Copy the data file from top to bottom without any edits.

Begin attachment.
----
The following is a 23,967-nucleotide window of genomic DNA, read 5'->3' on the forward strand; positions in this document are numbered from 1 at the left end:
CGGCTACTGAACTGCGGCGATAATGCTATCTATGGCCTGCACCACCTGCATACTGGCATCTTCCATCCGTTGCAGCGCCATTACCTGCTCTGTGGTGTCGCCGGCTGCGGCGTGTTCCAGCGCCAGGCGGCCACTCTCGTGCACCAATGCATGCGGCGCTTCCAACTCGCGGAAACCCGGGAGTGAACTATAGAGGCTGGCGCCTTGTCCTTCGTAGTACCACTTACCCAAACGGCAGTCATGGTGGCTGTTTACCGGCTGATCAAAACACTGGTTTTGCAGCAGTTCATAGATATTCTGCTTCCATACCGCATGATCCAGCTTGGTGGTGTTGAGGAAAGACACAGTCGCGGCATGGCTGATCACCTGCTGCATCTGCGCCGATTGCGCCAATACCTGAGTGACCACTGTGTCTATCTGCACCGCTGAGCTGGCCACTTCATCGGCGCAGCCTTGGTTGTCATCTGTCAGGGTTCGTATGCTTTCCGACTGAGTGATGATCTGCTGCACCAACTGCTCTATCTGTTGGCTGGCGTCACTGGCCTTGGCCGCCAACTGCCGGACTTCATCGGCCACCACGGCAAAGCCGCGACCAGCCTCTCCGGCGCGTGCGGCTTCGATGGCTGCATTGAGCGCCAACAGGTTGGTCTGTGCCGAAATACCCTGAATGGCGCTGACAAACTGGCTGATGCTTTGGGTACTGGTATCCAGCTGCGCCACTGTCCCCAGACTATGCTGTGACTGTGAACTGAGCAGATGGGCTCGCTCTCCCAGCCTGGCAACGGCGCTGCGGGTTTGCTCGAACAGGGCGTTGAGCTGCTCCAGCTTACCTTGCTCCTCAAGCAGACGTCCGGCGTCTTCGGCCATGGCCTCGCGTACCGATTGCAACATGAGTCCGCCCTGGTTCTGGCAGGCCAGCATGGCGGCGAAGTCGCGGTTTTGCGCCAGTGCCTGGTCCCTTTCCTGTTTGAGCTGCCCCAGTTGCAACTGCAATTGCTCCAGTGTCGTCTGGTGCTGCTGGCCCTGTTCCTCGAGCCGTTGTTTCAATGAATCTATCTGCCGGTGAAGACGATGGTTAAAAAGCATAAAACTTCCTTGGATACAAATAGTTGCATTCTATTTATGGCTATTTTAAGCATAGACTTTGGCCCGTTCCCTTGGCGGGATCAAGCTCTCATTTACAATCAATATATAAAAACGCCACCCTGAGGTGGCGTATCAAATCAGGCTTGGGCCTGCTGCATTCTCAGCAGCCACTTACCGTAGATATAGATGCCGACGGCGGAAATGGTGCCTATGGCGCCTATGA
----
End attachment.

The following is a 23,967-nucleotide window of genomic DNA, read 5'->3' on the forward strand; positions in this document are numbered from 1 at the left end:
CGGCTACTGAACTGCGGCGATAATGCTATCTATGGCCTGCACCACCTGCATACTGGCATCTTCCATCCGTTGCAGCGCCATTACCTGCTCTGTGGTGTCGCCGGCTGCGGCGTGTTCCAGCGCCAGGCGGCCACTCTCGTGCACCAATGCATGCGGCGCTTCCAACTCGCGGAAACCCGGGAGTGAACTATAGAGGCTGGCGCCTTGTCCTTCGTAGTACCACTTACCCAAACGGCAGTCATGGTGGCTGTTTACCGGCTGATCAAAACACTGGTTTTGCAGCAGTTCATAGATATTCTGCTTCCATACCGCATGATCCAGCTTGGTGGTGTTGAGGAAAGACACAGTCGCGGCATGGCTGATCACCTGCTGCATCTGCGCCGATTGCGCCAATACCTGAGTGACCACTGTGTCTATCTGCACCGCTGAGCTGGCCACTTCATCGGCGCAGCCTTGGTTGTCATCTGTCAGGGTTCGTATGCTTTCCGACTGAGTGATGATCTGCTGCACCAACTGCTCTATCTGTTGGCTGGCGTCACTGGCCTTGGCCGCCAACTGCCGGACTTCATCGGCCACCACGGCAAAGCCGCGACCAGCCTCTCCGGCGCGTGCGGCTTCGATGGCTGCATTGAGCGCCAACAGGTTGGTCTGTGCCGAAATACCCTGAATGGCGCTGACAAACTGGCTGATGCTTTGGGTACTGGTATCCAGCTGCGCCACTGTCCCCAGACTATGCTGTGACTGTGAACTGAGCAGATGGGCTCGCTCTCCCAGCCTGGCAACGGCGCTGCGGGTTTGCTCGAACAGGGCGTTGAGCTGCTCCAGCTTACCTTGCTCCTCAAGCAGACGTCCGGCGTCTTCGGCCATGGCCTCGCGTACCGATTGCAACATGAGTCCGCCCTGGTTCTGGCAGGCCAGCATGGCGGCGAAGTCGCGGTTTTGCGCCAGTGCCTGGTCCCTTTCCTGTTTGAGCTGCCCCAGTTGCAACTGCAATTGCTCCAGTGTCGTCTGGTGCTGCTGGCCCTGTTCCTCGAGCCGTTGTTTCAATGAATCTATCTGCCGGTGAAGACGATGGTTAAAAAGCATAAAACTTCCTTGGATACAAATAGTTGCATTCTATTTATGGCTATTTTAAGCATAGACTTTGGCCCGTTCCCTTGGCGGGATCAAGCTCTCATTTACAATCAATATATAAAAACGCCACCCTGAGGTGGCGTATCAAATCAGGCTTGGGCCTGCTGCATTCTCAGCAGCCACTTACCGTAGATATAGATGCCGACGGCGGAAATGGTGCCTATGGCGCCTATGA